the action complained about and the official sued is necessary for $ 1983 recovery."
-Id. Thus, although a prison official is "entitled to relegate to the prison's medical
staff the provision of good medical cate," Burhs u. Raernisch, 555 F.3d 592, 595 (7th
Cir. 2009), "nonmedical officials can be chargeable with . . . deliberate indifference
where they have a reason to believe (or actual knowledge) that prison doctors or
their assistants are mistreating (or not treating) a prisoner." Arnett, 658 F.3d at
McDowell has not presented any evidence that Director Godinez
Shicker were personally involved
in his treatment. With respect to
Godinez, McDoweII argues only that he "is expected to know and understand the
policies and procedures of the IDOC because he is the ultimate decision maker
to the grievance process." R. 79 at 9. Similarly, McDowell argues that
Dr. Shicker "effectively endorsed the policy by failing to permit the treating dentist
to consider whether even an endodontic examination was appropriate." Id. To the
extent Director Godinez and Dr. Shicker were, or should have been, aware of a
policy against performing root canals on molars, there is no evidence that they had
any knowledge of this policy's application to McDoweII. Both of them are IDOC
officials and do not work at Stateville. Since there is no evidence supporting an
inference that Director Godinez or Dr. Shicker had any personal involvement in
McDowellls treatment, they must be dismissed from the case.
McDowell argues that there is evidence of personal involvement on the part
of Warden Hardy and Warden Williams in the grievance process. Mere receipt of
grievances from a prisoner is insufficient to establish that a prison warden was
in any deficient
medical care provided to the prisoner.
Owens u. Hinsley, 635 F.3d 950, 953 (7th Cir. 2011) ('[T]he alleged mishandling of
Owens's grievances by persons who otherwise did not cause or participate
underlying conduct states no claim.");
also George u. Smith,507 F.3d 605, 609
(7th Cir. 2007) ("Ruling against a prisoner on an administrative complaint does not
cause or contribute to the violation."); Neely u. Rand,le, 2013 WL 3321451,
(N.D. IIl. June 29, 20LB)
('If there is 'no personal involvement by the warden [in an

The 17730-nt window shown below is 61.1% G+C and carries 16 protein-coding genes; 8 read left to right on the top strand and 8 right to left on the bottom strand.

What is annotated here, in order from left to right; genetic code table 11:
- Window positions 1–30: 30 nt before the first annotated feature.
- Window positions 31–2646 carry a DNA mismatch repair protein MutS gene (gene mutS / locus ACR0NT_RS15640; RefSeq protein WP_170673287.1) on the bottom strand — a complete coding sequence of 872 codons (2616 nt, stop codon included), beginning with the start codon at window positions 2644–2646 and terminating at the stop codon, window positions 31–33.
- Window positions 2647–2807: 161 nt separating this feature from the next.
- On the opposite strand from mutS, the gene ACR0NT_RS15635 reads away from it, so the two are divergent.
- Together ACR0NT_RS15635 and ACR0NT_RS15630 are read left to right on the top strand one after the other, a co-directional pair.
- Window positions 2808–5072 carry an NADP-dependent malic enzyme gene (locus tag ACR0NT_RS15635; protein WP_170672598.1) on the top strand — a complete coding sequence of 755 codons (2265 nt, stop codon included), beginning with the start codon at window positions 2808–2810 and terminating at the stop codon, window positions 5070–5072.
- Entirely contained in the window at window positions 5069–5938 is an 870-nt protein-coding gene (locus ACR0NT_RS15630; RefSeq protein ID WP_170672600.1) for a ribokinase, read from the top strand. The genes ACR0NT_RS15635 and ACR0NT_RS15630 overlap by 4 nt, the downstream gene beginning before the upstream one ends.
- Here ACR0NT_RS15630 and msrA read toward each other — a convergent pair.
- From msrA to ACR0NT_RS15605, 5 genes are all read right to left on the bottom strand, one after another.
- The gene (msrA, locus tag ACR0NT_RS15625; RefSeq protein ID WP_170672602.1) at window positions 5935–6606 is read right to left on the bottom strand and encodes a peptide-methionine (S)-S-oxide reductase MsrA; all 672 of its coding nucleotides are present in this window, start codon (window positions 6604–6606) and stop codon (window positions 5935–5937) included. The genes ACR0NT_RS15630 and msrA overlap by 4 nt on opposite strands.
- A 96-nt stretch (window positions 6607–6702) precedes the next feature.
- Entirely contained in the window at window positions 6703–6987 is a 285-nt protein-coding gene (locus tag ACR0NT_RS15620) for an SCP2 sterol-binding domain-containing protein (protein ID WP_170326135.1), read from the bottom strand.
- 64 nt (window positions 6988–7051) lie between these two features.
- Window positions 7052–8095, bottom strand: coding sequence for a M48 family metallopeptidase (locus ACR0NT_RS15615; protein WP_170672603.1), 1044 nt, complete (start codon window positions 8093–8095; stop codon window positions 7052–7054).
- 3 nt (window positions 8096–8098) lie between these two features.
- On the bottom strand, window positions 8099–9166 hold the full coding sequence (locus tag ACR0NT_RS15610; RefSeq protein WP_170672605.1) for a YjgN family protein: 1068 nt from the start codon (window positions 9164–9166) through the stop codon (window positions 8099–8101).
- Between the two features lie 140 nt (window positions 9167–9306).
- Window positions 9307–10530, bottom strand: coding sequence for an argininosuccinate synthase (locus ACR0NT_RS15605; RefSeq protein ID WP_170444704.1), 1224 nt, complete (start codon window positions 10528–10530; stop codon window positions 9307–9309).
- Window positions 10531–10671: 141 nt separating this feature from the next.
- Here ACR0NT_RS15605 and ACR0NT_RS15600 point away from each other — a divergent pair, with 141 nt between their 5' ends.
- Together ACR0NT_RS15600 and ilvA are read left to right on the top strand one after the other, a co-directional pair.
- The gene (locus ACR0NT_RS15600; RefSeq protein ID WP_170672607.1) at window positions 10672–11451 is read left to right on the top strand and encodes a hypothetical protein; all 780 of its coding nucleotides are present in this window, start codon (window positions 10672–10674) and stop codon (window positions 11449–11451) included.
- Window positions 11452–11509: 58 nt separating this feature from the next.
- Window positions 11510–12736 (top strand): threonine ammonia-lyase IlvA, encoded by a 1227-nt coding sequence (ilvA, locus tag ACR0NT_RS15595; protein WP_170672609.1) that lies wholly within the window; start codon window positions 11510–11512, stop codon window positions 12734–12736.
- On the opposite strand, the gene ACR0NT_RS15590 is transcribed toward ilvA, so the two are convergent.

inmate's medical care] outside the grievance process,' that is insufficient to state a
claim against the warden." (quoting Geuas u. Mitchell, 492 Fed. App'x 654, 660 (7th
Cir.2Ol2))). However, written notice to prison administrators may form the basis of
deliberate indifference claim,
if the plaintiff can "demonstrate that
communication, in its content and manner of transmission, gave the prison official
sufficient notice to alert him or her to an excessive risk to inmate health or safety."
Arnett,658 F.3d at 755.
is no evidence that Warden Hardy actually
guievances. But even
if he did,
those grievances were submitted prior to McDowell
receiving any extraction diagnosis. The record shows that McDowell was first
advised to have tooth #14 extracted on November 20, 20L2, whereas the grievances
and letters Warden Hardy purportedly reviewed were submitted
in March 20L2.
There is no evidence that Warden Hardy was ever aware that McDoweII sought a
root canal. Consequently, Warden Hardy cannot have had personal involvement in
the decision to deny McDowellls request. Thus, McDowell's claims against Warden
Hardy must be dismissed.
By contrast, Warden Williams signed the grievance officer's report stating
that an IDOC poii.y existed prohibiting a root canal on McDowell's molars. This is
sufficient evidence for a jury to find that Warden Williams knew that McDowell was
unable to receive a root canal due to IDOC policy.
It is also reasonable to draw the
inference that Warden Williams had the authority to authorize exceptions to that
policy or seek its revision. Warden Williams's signature on the grievance officer's
report is sufficient evidence to demonstrate a material question of fact regarding his
involvement in McDowell's treatment.
Both McDowell's remaining personal capacity claim against
Williams, and McDowell's official capacity claim (which can only be brought against
the current warden of the facility where he is incarcerated),l contend that a policy
against providing root canals for molars violates the Eighth Amendment. "Prison
officials violate the Eighth Amendment's proscription against cruel and unusual
punishment when they display deliberate indifference to serious medical needs of
prisoners." Hayes u. Snyder, 546 F.3d 516, 522 (7th Cir. 2008). To establish
deliberate indifference claim under this standard, a plaintiff must show (1) that the
plaintiff suffered an objectively serious risk of harm, and (2) that the defendant
with a subjectively culpable state of mind in acting or failing to act in